Front Porch Blog

EPA’s Benefits Greatly Outweigh Costs, According to OMB Report

By Davis Wax
Editorial assistant, Spring/Summer 2013

A new report shows the EPA's rules, especially on air pollution, are saving money and lives.

During their push to abolish, obstruct and stymie the Environmental Protection Agency over the past few years, House Republicans have beleaguered the agency for regulatory measures they consider “job-killing” or “anti-industry,” hoping to revert federal environmental regulation to state control or make protections obsolete altogether.

Those in favor of federal rules have argued that national standards allow for the most effective and consistent protections and, as a result, will lead to reduced costs in health care directly associated with air and water pollution.

A new report from the White House’s Office of Management and Budget makes a clear case for why the country needs the EPA. The report includes an analysis of the costs and benefits of a number of federal regulations over the past decade and shows EPA rules, especially those pertaining to air protection, to be the most costly among all the rules evaluated but also the most beneficial.

The budget office estimates that the EPA’s rules account for 58 to 80 percent of the monetized benefits of all federal rules, but 44 to 54 percent of the total costs. Out of these benefits, close to 99 percent come from rules that seek to improve air quality. The report claims that the large estimated benefits of the EPA rules following the arrival of the Clean Air Act stem mostly from the reduction of a single air pollutant: fine particulate matter.

The mixture of small particles and liquid droplets that comprise fine particulate matter can be the most worrisome air pollutant since these fragments are small enough to pass through the human nose and throat and into the lungs. Particles as small as 2.5 micrometers found in smoke and haze, for example, can form when emissions from power plants react in the atmosphere.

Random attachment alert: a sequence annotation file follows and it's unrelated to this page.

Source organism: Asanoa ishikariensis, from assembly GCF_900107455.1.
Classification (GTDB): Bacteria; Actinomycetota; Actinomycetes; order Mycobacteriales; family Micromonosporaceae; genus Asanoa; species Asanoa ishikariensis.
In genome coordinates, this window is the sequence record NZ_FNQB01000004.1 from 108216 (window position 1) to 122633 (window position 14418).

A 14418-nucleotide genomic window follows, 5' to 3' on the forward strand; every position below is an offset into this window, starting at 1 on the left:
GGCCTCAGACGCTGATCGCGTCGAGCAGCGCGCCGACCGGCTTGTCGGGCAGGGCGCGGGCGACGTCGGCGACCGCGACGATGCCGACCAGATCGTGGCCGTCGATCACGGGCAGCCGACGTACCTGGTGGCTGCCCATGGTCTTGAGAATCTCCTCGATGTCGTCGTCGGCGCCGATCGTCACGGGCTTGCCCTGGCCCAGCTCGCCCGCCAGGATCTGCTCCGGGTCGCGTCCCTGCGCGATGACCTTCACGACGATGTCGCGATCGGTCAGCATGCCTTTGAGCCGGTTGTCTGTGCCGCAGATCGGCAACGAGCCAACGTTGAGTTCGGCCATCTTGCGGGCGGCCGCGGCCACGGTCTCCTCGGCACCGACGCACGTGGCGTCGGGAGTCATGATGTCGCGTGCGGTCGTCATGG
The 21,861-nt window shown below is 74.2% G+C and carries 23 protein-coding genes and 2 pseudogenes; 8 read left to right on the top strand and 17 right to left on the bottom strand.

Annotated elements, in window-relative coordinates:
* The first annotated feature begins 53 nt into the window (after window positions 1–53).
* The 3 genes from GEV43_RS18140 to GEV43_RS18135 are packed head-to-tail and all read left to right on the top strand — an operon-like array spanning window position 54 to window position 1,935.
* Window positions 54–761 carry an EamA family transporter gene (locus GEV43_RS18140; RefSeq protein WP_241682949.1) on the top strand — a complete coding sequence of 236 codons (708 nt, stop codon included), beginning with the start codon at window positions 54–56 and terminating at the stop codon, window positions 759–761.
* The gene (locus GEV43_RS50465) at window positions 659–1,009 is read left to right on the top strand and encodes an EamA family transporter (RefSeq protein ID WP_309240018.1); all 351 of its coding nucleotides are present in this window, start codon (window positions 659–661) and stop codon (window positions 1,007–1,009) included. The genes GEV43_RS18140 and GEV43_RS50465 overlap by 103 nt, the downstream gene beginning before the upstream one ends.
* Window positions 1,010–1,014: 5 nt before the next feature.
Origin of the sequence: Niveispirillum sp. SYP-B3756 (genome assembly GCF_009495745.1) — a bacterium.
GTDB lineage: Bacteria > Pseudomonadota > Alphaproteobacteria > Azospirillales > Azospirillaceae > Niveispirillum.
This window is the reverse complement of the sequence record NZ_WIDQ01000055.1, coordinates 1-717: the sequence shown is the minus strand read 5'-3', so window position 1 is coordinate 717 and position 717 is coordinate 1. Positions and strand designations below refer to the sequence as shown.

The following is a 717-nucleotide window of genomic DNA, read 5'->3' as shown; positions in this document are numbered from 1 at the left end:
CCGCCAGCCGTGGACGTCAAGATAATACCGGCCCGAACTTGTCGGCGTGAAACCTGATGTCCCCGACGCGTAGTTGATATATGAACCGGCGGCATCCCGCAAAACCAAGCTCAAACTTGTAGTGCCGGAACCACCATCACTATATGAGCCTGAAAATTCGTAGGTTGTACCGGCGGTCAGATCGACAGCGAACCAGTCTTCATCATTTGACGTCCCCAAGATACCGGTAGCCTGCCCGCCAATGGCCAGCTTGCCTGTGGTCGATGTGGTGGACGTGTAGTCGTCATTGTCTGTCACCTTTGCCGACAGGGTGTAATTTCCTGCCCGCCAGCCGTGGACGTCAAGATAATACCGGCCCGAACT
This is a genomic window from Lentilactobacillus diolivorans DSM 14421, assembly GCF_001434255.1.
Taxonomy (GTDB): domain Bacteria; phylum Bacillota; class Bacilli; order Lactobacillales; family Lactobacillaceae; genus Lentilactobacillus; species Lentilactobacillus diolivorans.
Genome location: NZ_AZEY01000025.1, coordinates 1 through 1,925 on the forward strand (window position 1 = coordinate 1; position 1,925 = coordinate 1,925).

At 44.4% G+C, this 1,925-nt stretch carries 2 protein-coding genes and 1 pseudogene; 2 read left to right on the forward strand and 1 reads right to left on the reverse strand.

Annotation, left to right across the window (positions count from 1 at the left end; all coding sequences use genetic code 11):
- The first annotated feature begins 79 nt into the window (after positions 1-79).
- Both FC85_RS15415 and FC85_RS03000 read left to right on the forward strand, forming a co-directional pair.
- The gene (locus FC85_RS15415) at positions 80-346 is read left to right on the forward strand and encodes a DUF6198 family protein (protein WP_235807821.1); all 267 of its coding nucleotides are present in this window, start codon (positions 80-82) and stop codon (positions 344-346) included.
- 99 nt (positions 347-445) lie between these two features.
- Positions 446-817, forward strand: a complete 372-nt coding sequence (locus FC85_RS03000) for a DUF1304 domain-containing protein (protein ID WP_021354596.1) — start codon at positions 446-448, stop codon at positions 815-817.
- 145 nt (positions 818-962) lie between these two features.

The budget office reported the EPA’s rules were beneficial while keeping a few study-based assumptions in mind. These included that the inhaling of fine particles is “causally associated with premature death at concentrations near those experienced by most Americans on a daily basis” and that no matter the chemical makeup of fine particles, they “are equally potent in causing premature mortality.”

The most beneficial air rules outlined by the report include the Clean Air Fine Particle Implementation Rule of 2007, the Clean Air Interstate Rule of 2005, and the Utility MACT (also known as the Mercury and Air Toxics Standards, or MATS) rule of 2011. While these are some of the costliest federal environmental protections for the U.S. economy, their benefits far outweigh the cost. The Utility MACT rule, for instance, currently costs the most of any EPA rule at $8.1 billion, but is also estimated to contribute up to $77 billion in benefits.

It’s evident too that the EPA’s rules are not just about their cost-efficiency. According to a 2011 report by the Economic Policy Institute, the Utility MACT rule alone is projected to prevent 6,800 to 17,000 premature deaths, prevent 11,000 heart attacks, lead to 12,200 fewer hospital and emergency room visits and 225,000 fewer cases of respiratory symptoms. The savings in health costs due to these benefits would be around $55 billion to $146 billion per year (in 2010 dollars).

Not only will Americans be healthier due to cleaner air policies like the MATS rule from the EPA, but contrary to the messages of House Republicans, the implementation of air and water pollution control will actually lead to more employment to help fill the void of energy jobs lost. According to the same Economic Policy Institute report, the MATS will lead to the creation of 28,000 to 158,000 jobs by 2015 even when the loss of industry jobs due to regulatory measures is considered.

In light of this consistently positive data on the benefits of measures taken to protect the environment and human health, it is troublesome that lawmakers are willing to push the corporate interests of the fossil fuel industry over the protection of the nation’s health by limiting the level of toxins power plants can pump into our air and water.

At this point, any dismissal of the EPA’s regulatory benefits as they pertain to environmental and human health is misguided. Any insinuation that the rules are costing more money or jobs than they are worth, can only seem to be intentionally obtrusive in order to make it easier for coal and oil companies to pollute the environment at the expense of the public’s well being.





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